Atelocollagen is a major animal protein that is used as a highly biocompatible biomaterial. To date, atelocollagen has been used as an effective drug delivery technology to sustain the release of antitumor proteins and to enhance the antitumor activity of oligonucleotides in in vivo models. However, the biological effects of this technology are not fully understood. In the present study, we investigated the effects of atelocollagen on endothelial paracellular barrier function. An atelocollagen formulation containing oligonucleotides specifically increased the permeability of two types of endothelial cells, and the change was dependent on the molecular size, structure of the oligonucleotides used and the concentrations of the oligonucleotide and atelocollagen in the formulation. An immunohistochemical examination revealed that the formulation had effects on the cellular skeleton and intercellular structure although it did not affect the expression of adherens junction or tight junction proteins. These changes were induced through p38 MAP kinase signaling. It is important to elucidate the biological functions of atelocollagen in order to be able to exploit its drug delivery properties.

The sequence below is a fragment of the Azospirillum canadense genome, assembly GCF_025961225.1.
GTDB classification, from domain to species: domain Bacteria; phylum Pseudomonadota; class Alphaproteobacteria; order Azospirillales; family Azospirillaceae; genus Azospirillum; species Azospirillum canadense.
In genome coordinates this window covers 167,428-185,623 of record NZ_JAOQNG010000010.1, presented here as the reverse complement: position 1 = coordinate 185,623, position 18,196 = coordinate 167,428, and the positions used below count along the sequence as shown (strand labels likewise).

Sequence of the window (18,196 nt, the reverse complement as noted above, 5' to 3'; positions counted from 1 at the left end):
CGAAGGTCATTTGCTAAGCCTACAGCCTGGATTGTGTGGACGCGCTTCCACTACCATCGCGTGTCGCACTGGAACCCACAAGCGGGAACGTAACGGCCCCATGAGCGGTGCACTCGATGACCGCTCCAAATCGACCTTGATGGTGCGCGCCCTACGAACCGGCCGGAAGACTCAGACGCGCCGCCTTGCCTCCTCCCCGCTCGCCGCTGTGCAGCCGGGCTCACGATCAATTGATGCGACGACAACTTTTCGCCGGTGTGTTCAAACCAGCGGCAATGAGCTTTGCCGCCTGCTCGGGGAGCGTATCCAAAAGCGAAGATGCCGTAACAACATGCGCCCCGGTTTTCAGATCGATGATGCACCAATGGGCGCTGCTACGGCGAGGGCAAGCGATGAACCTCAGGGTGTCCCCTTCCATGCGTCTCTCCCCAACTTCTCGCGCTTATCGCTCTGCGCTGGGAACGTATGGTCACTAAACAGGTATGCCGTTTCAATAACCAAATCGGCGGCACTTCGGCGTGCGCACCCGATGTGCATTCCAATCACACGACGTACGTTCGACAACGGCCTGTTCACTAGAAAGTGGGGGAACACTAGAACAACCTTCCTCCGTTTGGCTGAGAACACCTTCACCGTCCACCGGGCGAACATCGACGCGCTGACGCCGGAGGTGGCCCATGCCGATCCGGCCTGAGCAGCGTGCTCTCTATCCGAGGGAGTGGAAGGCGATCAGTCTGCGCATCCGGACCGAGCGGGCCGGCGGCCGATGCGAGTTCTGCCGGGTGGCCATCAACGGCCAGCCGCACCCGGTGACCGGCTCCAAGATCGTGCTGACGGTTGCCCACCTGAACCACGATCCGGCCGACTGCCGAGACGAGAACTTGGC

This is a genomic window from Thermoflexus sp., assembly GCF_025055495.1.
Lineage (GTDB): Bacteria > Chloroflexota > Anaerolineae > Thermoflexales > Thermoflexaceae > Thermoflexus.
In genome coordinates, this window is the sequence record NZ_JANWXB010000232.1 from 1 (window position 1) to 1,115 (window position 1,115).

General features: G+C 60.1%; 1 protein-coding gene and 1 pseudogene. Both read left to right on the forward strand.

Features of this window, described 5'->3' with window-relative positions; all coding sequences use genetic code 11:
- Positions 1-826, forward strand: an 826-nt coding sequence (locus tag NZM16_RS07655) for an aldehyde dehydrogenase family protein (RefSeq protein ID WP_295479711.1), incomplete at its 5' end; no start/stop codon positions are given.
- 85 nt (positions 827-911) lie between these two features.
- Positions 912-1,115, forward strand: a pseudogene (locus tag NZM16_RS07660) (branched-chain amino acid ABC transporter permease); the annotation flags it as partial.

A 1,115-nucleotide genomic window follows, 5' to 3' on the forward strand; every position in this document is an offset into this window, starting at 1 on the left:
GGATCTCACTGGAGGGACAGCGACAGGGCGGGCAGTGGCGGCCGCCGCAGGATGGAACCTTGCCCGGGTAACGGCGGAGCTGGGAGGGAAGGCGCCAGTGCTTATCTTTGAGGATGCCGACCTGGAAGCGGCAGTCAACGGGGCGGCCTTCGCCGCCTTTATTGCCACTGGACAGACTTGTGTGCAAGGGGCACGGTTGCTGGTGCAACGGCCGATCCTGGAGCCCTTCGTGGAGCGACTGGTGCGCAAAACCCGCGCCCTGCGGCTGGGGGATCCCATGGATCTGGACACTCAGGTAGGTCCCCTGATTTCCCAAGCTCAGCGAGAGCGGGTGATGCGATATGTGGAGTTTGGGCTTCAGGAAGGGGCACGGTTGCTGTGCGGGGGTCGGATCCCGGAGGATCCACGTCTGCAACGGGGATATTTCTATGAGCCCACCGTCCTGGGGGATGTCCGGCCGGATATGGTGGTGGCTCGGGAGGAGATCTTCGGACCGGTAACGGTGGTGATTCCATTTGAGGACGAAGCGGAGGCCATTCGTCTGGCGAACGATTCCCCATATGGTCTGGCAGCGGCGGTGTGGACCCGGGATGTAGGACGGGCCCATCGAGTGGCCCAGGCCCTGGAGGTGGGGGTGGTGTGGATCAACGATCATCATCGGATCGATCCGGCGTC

doi:10.1155/2012/245835
PMCID: PMC3312293  PMID: 22506120
20.  Selective cyclooxygenase-2 silencing mediated by engineered E. coli and RNA interference induces anti-tumour effects in human colon cancer cells 
British Journal of Cancer  2010;103(7):975-986.
Background:
Cyclooxygenase-2 (COX-2) overexpression is strongly associated with colorectal tumourigenesis. It has been demonstrated that the chronic use of non-steroidal anti-inflammatory drugs (COX inhibitors) partially protects patients from colorectal cancer (CRC) development and progression but induces severe cardiovascular side effects. New strategies for selective COX-2 blockade are required.
Methods:
We developed an improved technique, based on RNA interference (RNAi), to gain a selective COX-2 silencing in CRC cells by a tumour-dependent expression of anti-COX-2 short-hairpin RNA (shCOX-2). Anti-COX-2 shRNA-expressing vectors were delivered in CRC cells (in vitro) and in colon tissues (ex vivo) using engineered Escherichia coli strains, capable of invading tumour cells (InvColi).
Results:
A highly tumour-dependent shCOX-2 expression and a significant COX-2 silencing were observed in CRC cells following InvColi strain infection. Cyclooxygenase-2 silencing was associated with a strong reduction in both proliferative and invasive behaviour of tumour cells. We also demonstrated a pivotal role of COX-2 overexpression for the survival of CRC cells after bacterial infection. Moreover, COX-2 silencing was achieved ex vivo by infecting colon tissue samples with InvColi strains, leading to anti-inflammatory and anti-tumour effects.
Conclusion:
Our RNAi/InvColi-mediated approach offers a promising tool for a highly selective COX-2 blockade in vitro and in vivo.
doi:10.1038/sj.bjc.6605859
PMCID: PMC2965869  PMID: 20717114
COX-2; CRC; RNAi; E. coli
21.  COX-2/EGFR expression and survival among women with adenocarcinoma of the lung 
Carcinogenesis  2008;29(9):1781-1787.